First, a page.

As the market continues to touch new highs and market multiples reach levels not quite seen in the past, I remain constructive on the home-building sector. Stocks here are trading at single digit earnings multiples as investors fear the good times will not last. I believe that the tail-wind from low interest rates will continue to propel home sales and renovations. BlueLinx (NYSE:BXC) is exposed to this trend, and the stock is cheap even with an expected decrease in profits going forward.
BlueLinx is a distributor of building and industrial products in the United States, serving 40 states. The company is headquartered in Marietta, Georgia. It serves dealers, manufacturers, housing producers and home improvement retailers through a network of distribution centers. It distributes products used for structural support and walls, like plywood, oriented strand board, rebar, lumber, siding and insulation.
The hot summer housing market is cooling a bit, although September home sales were stronger than expected. After the housing boom in the 2000s and the subsequent bust, we are back to the level of the 1990s. I believe this pace is sustainable with a larger and growing population. And let’s not forget the homes that 50,000 Afghan refugees are going to need! The chart below shows seasonally adjusted annualized new home sales in ‘000s.
Mortgage rates continue to be low by historical standards. It is still a good deal for people to buy homes they live in for less than a 3% interest rate. There is some concern that higher inflation will cause the Federal Reserve to increase interest rates soon. However, I believe the Fed will start tapering bond purchases starting towards the end of this year, and won’t be in a position to stop its bond purchases until the middle of next year. Only then will they consider raising interest rates, and they will move gingerly. They will not want to be accused of snuffing out an economic recovery with higher rates. Therefore, I believe that short-term rates are unlikely to exceed 2% under the current Biden administration.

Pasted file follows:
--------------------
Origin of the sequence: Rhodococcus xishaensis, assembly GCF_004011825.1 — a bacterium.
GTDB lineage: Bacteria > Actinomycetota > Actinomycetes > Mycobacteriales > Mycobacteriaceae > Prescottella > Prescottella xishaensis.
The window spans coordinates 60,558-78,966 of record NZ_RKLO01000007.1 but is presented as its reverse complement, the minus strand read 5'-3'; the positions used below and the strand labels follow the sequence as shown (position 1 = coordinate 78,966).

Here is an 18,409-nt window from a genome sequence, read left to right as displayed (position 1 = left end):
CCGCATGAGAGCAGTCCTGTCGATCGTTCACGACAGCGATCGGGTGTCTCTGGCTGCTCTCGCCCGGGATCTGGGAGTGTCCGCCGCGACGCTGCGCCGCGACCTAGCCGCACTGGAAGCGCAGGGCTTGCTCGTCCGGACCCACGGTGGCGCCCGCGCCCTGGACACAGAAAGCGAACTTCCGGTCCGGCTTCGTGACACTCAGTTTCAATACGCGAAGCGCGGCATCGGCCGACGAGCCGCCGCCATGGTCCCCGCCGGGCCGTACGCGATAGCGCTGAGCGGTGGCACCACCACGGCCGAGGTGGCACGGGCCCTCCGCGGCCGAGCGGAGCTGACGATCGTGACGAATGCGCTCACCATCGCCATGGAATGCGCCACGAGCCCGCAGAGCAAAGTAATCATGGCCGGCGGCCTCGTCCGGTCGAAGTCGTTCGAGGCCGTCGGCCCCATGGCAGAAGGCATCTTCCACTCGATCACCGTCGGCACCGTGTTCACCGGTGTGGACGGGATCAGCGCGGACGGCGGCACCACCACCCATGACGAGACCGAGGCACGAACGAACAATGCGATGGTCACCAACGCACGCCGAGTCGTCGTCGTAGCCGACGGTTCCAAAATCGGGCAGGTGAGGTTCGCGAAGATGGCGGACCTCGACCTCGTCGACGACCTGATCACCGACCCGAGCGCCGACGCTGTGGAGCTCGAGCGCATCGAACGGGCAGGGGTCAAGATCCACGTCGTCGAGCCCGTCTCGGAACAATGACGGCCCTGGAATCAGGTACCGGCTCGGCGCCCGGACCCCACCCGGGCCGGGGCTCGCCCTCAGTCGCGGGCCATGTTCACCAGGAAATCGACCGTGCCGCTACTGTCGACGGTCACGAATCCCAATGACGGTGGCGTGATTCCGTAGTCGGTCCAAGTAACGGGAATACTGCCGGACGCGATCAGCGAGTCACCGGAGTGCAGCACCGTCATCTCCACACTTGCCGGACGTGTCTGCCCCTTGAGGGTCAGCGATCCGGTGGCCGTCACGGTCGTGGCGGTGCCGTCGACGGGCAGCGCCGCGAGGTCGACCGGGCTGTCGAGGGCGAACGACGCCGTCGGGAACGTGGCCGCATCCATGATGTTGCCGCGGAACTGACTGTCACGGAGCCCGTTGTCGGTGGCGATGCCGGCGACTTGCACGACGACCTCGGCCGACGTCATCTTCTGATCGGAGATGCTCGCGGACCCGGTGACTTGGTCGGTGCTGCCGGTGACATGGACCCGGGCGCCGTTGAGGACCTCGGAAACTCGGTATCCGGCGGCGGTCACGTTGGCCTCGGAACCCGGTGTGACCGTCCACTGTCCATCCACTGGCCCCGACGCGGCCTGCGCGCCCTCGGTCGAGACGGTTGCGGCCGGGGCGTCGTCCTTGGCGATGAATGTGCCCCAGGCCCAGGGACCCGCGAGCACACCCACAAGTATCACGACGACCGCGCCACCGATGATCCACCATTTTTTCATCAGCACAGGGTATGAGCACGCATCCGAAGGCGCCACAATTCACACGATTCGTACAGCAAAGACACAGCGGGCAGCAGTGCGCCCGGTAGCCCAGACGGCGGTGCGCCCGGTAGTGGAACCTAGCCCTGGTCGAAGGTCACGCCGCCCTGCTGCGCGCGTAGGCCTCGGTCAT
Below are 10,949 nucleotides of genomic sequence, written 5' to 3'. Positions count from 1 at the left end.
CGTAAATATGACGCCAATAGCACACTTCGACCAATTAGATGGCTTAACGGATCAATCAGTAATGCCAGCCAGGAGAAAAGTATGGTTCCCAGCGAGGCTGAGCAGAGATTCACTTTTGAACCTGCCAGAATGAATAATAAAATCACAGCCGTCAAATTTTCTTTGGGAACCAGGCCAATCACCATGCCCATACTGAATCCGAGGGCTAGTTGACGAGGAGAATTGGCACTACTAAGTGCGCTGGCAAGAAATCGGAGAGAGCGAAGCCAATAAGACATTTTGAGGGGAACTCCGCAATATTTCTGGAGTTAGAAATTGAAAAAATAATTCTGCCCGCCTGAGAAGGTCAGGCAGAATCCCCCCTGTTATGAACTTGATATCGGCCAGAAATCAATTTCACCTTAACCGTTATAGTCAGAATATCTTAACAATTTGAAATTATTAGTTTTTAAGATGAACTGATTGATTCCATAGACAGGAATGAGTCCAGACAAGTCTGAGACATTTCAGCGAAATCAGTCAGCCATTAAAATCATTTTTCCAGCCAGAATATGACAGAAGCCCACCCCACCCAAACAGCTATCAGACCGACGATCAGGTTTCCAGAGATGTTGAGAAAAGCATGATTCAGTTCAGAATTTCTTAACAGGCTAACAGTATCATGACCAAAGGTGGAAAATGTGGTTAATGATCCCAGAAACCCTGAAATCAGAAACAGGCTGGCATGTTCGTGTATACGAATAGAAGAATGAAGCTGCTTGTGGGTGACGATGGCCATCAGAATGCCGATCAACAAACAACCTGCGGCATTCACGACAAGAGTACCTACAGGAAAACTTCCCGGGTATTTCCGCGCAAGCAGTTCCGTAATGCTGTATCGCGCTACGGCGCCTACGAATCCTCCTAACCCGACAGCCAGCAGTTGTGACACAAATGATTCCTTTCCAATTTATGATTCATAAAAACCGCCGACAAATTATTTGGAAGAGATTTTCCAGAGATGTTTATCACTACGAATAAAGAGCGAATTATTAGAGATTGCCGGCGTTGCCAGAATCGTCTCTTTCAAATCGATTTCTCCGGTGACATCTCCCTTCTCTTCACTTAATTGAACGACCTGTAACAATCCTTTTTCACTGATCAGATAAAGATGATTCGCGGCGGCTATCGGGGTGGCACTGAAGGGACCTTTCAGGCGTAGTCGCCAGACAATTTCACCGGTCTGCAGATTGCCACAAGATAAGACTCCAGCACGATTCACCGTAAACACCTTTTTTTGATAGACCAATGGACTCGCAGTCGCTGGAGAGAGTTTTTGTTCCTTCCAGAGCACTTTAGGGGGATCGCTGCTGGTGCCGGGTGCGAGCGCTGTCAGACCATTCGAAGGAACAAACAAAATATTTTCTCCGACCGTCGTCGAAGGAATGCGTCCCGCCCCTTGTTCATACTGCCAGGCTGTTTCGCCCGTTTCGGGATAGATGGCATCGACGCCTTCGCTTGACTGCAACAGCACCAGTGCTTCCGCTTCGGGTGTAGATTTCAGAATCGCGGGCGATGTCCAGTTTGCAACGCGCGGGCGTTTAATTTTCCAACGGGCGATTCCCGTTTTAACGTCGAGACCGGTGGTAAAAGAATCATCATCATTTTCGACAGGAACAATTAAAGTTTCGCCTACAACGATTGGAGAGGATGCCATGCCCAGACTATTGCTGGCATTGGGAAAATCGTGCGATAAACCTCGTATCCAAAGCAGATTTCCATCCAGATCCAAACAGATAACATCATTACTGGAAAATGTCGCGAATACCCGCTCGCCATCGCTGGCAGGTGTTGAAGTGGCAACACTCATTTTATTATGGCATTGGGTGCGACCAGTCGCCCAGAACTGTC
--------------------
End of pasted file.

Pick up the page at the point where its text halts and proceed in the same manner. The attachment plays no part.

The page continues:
I don’t expect inflation to go away any time soon, and I believe distributors like BlueLinx are in a comfortable position, with consumers flush with cash willing to pay higher prices, and manufacturers constrained in how much they can supply.
The company’s recent quarterly results were epic. In the three months ending July 3, 2021, the company’s revenue of $1.3 billion was up 87% YoY while operating income was up 7x to $157 million. Net income of $113 million resulted in diluted EPS of $11.61 in the quarter. The company nicely capitalized on increased demand and higher prices for its products. Cash flow was rather poor and significantly less than net income as the company’s receivables and inventory went up to satisfy higher demand at higher prices. The company expects to generate more cash in the second half of this year as prices and demand stabilize.
The consensus estimate is for the company to earn $23 per share this year and $9 next year as conditions normalize. I believe these estimates are achievable, but there could be a significant variance depending on market conditions.
The company has $600 million of debt and finance leases. Its market cap is $500 million and Enterprise Value is $1.1 billion. I would regard the level of debt to be reasonable in the current demand environment, but it is best for the company to prepare for leaner times by repaying some debt over time.
The company recently raised $300 million of 8 year debt at a rate of 6% that it is using to repay shorter term financing. It has a $25 million share repurchase plan in place.